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Pork belly banh mi is a delicious, Vietnamese sandwich that utilizes my very favorite cut of meat. If you have never had pork belly, you’re missing out. When cooked properly, it has an amazing melt-in-your-mouth kind of texture. Do you like sweet BBQ pulled pork? You’ll probably love this soft, marinated pork belly.
This recipe is relatively easy to prepare, but keep in mind that the pork does need about an hour to cook. Also, if you’re looking to make your own pickled carrots to go with it, you’ll need to make those several days in advance so they have time to ferment.
When getting the bread for the sandwich, the traditional option is a Vietnamese baguette. I’ve instructed you to get 8 bread rolls, but if you want to be extra authentic, get a few fresh-baked baguettes to assemble the sandwiches in.
- 2 lbs pork belly
- 4 shallots
- 5 garlic cloves
- 1 tbsp. olive oil
- 1 tsp. salt
- 1/2 tsp. black pepper
- 1/3 cup brown sugar
- 1 ¾ cups water
- 2 tbsp. fish sauce
- 4 tbsp. soy sauce
- For serving:
- Chili pepper
- Fresh cilantro
- 8 bread rolls
- 1 can pork liver pate
- Kewpie mayonnaise
- Pickled carrots
- Cut the pork belly into 1-inch cubes. Mince the shallots and garlic and add together with the pork into a large bowl.
- In the same bowl, add together the oil, salt, and black pepper. Stir or toss with your hands until everything is evenly coated. Cover and put this bowl aside to marinate while you do the next step.
- In a large saucepan over high heat, mix together the sugar and 2 tbsp. of water. Bring to a boil and carefully monitor until it starts to brown. The caramel will burn really quickly, so make sure you are watching it and stirring at all times.
- Once the caramel has reached a golden brown color, immediately add the contents of the pork bowl and turn the heat down to medium. Constantly stir to coat the pork with caramel for about 5 minutes.
- Add 1 ½ cups of water, the fish sauce, and the soy sauce, then bring the heat down to allow a simmer. The pork will need to be left at this heat for 45-60 minutes. Stir occasionally and spoon off any fat lard that floats to the top. The excess fat can be thrown away. Once the pork has reached your preferred level of tenderness, take it off the oven and set aside.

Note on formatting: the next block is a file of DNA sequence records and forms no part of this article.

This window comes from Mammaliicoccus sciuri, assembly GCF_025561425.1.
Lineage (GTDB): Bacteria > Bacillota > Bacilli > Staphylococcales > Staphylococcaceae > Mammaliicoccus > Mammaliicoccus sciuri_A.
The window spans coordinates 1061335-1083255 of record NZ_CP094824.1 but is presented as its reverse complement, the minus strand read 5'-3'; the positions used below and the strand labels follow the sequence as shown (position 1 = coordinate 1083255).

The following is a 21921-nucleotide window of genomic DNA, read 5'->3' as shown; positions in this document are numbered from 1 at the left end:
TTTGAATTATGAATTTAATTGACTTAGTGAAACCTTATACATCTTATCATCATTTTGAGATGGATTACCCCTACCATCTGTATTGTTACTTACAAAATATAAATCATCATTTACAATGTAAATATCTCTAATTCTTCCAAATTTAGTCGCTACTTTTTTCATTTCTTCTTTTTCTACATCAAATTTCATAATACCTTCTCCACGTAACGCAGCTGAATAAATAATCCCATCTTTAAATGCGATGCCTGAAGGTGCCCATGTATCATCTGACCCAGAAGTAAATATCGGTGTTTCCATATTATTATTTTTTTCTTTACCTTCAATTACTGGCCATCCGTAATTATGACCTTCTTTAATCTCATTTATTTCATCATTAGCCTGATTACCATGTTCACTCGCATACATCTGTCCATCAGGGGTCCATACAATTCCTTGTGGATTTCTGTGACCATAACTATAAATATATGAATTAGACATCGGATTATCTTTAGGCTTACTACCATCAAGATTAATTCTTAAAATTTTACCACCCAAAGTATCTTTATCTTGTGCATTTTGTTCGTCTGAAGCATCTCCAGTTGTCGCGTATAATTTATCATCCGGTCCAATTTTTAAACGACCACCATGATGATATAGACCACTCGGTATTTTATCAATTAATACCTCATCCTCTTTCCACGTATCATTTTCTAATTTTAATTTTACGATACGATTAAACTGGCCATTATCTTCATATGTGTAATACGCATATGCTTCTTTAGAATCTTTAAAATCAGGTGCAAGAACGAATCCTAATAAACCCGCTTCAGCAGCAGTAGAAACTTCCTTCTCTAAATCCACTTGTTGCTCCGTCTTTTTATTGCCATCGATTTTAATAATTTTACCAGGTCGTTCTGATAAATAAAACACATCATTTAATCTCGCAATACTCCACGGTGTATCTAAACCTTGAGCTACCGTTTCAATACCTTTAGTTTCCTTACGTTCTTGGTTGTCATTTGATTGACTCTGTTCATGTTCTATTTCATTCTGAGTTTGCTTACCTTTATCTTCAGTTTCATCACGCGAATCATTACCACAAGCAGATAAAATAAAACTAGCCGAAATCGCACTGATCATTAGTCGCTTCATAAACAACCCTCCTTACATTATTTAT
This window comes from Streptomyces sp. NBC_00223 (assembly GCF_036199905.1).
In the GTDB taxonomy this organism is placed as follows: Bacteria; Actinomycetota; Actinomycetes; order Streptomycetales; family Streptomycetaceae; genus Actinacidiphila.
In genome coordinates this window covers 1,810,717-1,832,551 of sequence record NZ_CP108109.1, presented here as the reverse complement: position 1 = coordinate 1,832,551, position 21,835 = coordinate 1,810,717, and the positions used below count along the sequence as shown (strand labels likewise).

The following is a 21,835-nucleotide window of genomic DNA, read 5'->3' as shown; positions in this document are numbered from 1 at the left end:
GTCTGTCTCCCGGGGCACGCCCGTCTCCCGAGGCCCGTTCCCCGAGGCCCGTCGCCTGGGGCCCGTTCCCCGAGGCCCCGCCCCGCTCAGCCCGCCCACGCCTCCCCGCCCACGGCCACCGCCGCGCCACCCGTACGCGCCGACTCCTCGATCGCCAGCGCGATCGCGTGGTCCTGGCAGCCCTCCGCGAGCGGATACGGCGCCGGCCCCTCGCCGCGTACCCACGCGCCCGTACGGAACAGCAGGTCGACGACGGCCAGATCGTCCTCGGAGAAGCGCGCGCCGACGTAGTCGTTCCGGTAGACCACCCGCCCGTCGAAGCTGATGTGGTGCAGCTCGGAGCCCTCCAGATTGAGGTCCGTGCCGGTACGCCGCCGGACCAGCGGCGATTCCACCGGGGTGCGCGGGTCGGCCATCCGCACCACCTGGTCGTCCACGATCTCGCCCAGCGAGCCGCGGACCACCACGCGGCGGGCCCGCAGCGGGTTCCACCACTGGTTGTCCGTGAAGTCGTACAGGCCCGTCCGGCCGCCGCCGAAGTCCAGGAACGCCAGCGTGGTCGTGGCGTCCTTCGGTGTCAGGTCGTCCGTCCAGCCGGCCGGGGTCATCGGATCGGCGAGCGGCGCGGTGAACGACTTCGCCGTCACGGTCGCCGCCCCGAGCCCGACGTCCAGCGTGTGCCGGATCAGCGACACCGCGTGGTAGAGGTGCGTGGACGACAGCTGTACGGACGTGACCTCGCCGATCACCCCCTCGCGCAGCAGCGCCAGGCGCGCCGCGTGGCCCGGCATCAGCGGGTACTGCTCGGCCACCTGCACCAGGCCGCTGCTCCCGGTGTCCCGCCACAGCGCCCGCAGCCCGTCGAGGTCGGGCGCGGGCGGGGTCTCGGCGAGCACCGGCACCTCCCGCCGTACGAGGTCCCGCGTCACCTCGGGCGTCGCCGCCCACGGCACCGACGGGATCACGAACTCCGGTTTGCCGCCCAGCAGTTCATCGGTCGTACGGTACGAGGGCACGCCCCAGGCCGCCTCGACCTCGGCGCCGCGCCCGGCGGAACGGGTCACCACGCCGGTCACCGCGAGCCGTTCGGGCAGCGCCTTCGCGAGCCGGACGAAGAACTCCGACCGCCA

- Use a vegetable grater to cut the cucumber into thin slices. Carefully cut the chili pepper in half, remove the seeds, and slice thinly. Destem the cilantro and roughly chop.
- To assemble the sandwich, cut each bread roll in half. On one half, spread the Kewpie mayo. On the other half, spread a generous helping of pate. Spoon the pork on top of one half and drizzle with sauce. Pile on cucumber, chili slices, pickles carrots, and top with a sprinkle of cilantro. Place the other half on top and voila!
- Enjoy your delicious pork belly banh mi!
Notes & Tips
For a less fatty version, you can replace some or all of the pork belly with a leaner pork meat. It is slightly healthier to use pork butt, but I just can’t bring myself to do it. There’s something so special and delicious about pork belly!
Some ingredients may be difficult to find if you don’t know where to look. If you don’t want to make pickled carrots, look for picked carrots and daikon or kimchi. Kewpie mayo can be substituted for regular mayonnaise. Kewpie mayo is a brand of Japanese mayonnaise that is made using only egg yolks and a sweeter vinegar, so it has a richer umami taste. You can find it here or other places online and in stores.
If you prefer, the pork can be baked in the oven. After coating the pork with the caramel glaze, bake the pork at 320F. Use a heat-proof pan and cover with foil. This method should take about the same amount of time, but check halfway through to see how it’s going.
Pork belly banh mi is a very popular street dish in Vietnam and makes a wonderful lunch to grab and go or to eat while you sit down with friends.
Suggested Side Dishes
If you are having this meal in the summer when mangos are abundant and ripe, try making a mango side salad. If you have already made the pork, you should have all the ingredients you need in addition to mango. If you need a warmer, wintery side, try boiled cabbage. It’s super simple, super yummy, and healthy. You can boil it while you’re waiting for your pork belly to finish cooking.
The pork will keep in the fridge for a few days in an air-tight container. The fat in the sauce might congeal into a jelly, but don’t worry, it’s still perfectly safe to eat. Simply reheat it and the fat should break back down.
Leftovers pork – or just the sauce – taste great over jasmine rice.
You could also freeze the pork. Just remove it from the freezer when you’re ready to eat and reheat it on the stove over medium-high heat until it is warmed through again.